Brave * * * *
Cert PG, 100 mins
This hasn’t been a great year for family films. Children have been ill-served by cinemas, with only a very few movies, like Ice Age 4, worth tempting youngsters out. Even The Muppets was probably enjoyed more by parents than their kids.
So what will bored children do when the wall-to-wall coverage of the Olympics is over?
Thankfully, riding to the rescue comes a Pixar animated classic with a plucky, red-headed heroine to entertain cinema-goers of all ages.
She’s actually a dab hand with a bow and arrow and could probably take an archery gold in today’s Olympics.
But Merida (Kelly McDonald) lived in Scotland around 1,000 years ago, where women, and especially princesses, could not get involved in such pursuits.
That’s a shame because Merida is as fiery as her hair and likes riding and shooting, much to her mother’s dismay. Elinor (Emma Thompson) keeps telling her daughter that she’s a lady and must behave with more decorum.
Merida takes more after her dad Fergus (Billy Connolly), a large gruff chap who lost his leg in a fight with a bear.
She’s not at all happy when her parents break the news that she is to be married off, and will get little choice in her future husband. Each clan – whose members are voiced by the likes of Robbie Coltrane, Kevin McKidd and Craig Ferguson – presents a suitor to compete for her hand, and the options aren’t dazzling.
“This is so unfair!” she whinges in typical teenage fashion.
After a row with mum, she runs away on her trusty horse and stumbles across a witch (Julie Walters) in a cottage. She asks her to cast a spell which would change her fate, but ends up getting in a right pickle.
From snow-covered peaks to lochs and glens, Scotland has never looked more stunning, especially in 3D. The animation is superb, with Merida’s hair providing a lovely splash of colour on screen.
It’s nice to see a Scottish film with a genuinely Scottish cast, rather than Mel Gibson’s attempt at the accent.
With its amusing, endearing characters – particularly Merida’s cute little brothers – Brave is clever, exciting and moving at times.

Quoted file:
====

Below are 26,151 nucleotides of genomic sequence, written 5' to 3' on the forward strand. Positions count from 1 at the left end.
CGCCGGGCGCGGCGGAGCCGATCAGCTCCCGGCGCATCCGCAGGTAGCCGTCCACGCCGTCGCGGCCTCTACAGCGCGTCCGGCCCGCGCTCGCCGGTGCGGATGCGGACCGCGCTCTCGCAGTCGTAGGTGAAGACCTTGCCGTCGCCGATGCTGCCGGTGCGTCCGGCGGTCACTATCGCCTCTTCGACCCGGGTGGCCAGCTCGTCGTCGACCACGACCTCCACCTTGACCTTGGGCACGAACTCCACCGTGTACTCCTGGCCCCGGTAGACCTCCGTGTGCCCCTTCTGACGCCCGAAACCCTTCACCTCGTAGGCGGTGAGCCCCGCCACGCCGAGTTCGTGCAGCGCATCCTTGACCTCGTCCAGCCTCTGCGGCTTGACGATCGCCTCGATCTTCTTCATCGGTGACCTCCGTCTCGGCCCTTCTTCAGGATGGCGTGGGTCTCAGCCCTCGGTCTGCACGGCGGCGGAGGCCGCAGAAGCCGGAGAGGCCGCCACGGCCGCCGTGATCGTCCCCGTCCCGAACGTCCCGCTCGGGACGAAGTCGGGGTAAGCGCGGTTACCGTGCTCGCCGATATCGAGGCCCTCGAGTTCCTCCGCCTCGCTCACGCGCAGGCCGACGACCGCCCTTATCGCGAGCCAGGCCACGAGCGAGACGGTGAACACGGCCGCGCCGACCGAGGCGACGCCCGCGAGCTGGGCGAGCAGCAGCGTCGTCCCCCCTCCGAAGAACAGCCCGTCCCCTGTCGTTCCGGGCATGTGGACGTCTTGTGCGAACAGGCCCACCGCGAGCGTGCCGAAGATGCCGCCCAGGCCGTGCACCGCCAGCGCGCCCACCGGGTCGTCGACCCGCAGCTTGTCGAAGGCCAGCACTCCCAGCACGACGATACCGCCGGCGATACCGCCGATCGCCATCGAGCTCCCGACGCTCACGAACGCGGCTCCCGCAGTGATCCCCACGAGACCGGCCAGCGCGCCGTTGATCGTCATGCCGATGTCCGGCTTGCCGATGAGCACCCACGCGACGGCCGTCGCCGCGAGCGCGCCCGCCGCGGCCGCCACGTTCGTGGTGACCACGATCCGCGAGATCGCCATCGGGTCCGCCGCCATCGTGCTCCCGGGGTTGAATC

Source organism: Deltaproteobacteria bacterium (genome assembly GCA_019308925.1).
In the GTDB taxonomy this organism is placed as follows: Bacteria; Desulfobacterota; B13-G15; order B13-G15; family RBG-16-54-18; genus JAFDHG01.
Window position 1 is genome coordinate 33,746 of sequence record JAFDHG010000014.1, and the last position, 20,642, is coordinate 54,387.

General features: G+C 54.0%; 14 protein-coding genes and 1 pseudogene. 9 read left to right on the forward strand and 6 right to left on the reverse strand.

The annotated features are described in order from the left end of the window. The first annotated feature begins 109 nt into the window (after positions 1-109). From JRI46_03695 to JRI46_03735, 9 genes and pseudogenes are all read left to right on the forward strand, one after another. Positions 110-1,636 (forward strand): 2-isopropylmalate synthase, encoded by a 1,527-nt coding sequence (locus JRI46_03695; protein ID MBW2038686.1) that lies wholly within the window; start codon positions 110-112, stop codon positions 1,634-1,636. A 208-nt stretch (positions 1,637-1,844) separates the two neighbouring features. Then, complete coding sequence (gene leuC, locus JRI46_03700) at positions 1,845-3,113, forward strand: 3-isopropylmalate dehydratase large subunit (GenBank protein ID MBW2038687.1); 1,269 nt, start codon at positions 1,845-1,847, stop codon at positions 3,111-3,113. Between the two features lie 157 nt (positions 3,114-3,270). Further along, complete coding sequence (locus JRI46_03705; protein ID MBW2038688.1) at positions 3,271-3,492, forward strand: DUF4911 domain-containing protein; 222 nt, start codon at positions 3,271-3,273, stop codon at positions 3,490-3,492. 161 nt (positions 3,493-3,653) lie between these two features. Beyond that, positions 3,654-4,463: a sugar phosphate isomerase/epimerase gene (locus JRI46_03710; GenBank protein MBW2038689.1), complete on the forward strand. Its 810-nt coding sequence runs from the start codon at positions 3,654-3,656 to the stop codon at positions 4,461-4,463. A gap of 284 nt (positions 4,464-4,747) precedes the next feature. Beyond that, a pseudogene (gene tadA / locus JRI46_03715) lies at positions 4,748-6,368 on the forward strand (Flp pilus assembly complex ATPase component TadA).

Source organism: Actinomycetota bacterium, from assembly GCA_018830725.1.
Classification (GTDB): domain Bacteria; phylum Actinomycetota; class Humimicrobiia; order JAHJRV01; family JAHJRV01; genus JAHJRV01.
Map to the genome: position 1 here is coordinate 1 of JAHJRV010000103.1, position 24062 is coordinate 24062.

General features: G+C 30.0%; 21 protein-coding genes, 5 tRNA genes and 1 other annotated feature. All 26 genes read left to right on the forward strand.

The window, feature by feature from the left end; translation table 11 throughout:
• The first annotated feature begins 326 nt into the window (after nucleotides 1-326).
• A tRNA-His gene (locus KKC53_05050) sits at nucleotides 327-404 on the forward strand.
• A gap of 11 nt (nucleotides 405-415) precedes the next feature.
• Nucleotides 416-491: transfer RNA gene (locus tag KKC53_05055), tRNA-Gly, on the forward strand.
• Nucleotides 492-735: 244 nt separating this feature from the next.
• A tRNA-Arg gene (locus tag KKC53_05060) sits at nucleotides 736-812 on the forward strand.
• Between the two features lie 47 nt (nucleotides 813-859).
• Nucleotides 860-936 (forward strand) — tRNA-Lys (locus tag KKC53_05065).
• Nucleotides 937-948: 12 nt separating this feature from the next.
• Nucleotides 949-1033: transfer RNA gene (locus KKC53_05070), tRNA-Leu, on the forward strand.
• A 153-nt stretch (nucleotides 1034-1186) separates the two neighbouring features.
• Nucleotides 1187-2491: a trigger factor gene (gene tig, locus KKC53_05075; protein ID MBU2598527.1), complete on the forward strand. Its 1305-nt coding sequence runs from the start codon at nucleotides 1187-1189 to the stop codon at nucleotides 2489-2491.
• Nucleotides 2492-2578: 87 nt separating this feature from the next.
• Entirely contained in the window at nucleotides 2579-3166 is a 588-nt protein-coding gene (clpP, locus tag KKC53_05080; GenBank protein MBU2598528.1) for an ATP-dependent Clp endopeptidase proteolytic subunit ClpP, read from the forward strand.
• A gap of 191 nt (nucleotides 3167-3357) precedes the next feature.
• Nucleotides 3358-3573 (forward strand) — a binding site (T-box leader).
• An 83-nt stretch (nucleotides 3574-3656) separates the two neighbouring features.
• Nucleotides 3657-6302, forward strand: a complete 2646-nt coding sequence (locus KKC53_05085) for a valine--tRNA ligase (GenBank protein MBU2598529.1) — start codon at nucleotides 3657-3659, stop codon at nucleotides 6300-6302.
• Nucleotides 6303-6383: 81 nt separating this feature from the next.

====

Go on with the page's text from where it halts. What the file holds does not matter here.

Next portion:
It’s not quite up there with Pixar classics like Finding Nemo and Toy Story, as it’s not quite consistently funny enough – but it is certainly worth a look, especially when there hasn’t been much quality fare for youngsters lately.
Opening on Monday, Brave is probably the family film of the year and the perfect antidote to post-Olympic blues. RL
Step Up 4: Miami Heat * *
Cert PG, 99mins
The fourth in the series of frenetic dance films is as formulaic as ever. You don’t need to have seen any of the other movies to know how it’s all going to turn out.
A hunk and a pretty girl will dance together and fall in love. Some kind of competition will take place. There will be lots of dancing in scenic locations.
The story, such as it is, involves an entirely new cast and takes place in Miami. The central couple are Sean (Ryan Guzman) and Emily (Kathryn McCormick).
The one departure is that there aren’t any dance battles between rival crews. Instead it’s all about flash mobs, with dancers staging impromptu (though very well rehearsed) performances in interesting places, like an art gallery.
There is a contest, though, because The Mob want to win an online competition by attracting 10 million views to their videos. And in a sub-plot, Emily’s greedy developer dad (Peter Gallagher) is planning to bulldoze Sean’s neighbourhood.
If you’re a fan of the Step Up films, this one is worth watching for the impressive and varied dancing which at times is visually stunning, even if the elaborate dance sequences would be impossible to stage in real life.